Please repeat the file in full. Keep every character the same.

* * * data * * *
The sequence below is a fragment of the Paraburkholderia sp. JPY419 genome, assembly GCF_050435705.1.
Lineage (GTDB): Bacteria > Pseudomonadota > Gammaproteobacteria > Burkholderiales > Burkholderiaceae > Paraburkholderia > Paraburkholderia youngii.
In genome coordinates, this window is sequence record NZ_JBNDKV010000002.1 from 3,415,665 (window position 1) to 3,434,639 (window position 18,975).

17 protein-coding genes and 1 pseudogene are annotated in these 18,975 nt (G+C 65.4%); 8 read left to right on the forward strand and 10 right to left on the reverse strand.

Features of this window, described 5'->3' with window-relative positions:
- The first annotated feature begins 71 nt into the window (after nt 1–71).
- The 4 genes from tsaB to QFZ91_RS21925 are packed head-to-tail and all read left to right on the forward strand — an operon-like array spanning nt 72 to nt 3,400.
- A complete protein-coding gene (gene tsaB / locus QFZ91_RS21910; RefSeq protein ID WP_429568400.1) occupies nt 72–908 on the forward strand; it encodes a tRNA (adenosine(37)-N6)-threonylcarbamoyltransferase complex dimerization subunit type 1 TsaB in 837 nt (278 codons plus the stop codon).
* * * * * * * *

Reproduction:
The sequence below is a fragment of the Paraburkholderia sp. JPY419 genome, assembly GCF_050435705.1.
Lineage (GTDB): Bacteria > Pseudomonadota > Gammaproteobacteria > Burkholderiales > Burkholderiaceae > Paraburkholderia > Paraburkholderia youngii.
In genome coordinates, this window is sequence record NZ_JBNDKV010000002.1 from 3,415,665 (window position 1) to 3,434,639 (window position 18,975).

17 protein-coding genes and 1 pseudogene are annotated in these 18,975 nt (G+C 65.4%); 8 read left to right on the forward strand and 10 right to left on the reverse strand.

Features of this window, described 5'->3' with window-relative positions:
- The first annotated feature begins 71 nt into the window (after nt 1–71).
- The 4 genes from tsaB to QFZ91_RS21925 are packed head-to-tail and all read left to right on the forward strand — an operon-like array spanning nt 72 to nt 3,400.
- A complete protein-coding gene (gene tsaB / locus QFZ91_RS21910; RefSeq protein ID WP_429568400.1) occupies nt 72–908 on the forward strand; it encodes a tRNA (adenosine(37)-N6)-threonylcarbamoyltransferase complex dimerization subunit type 1 TsaB in 837 nt (278 codons plus the stop codon).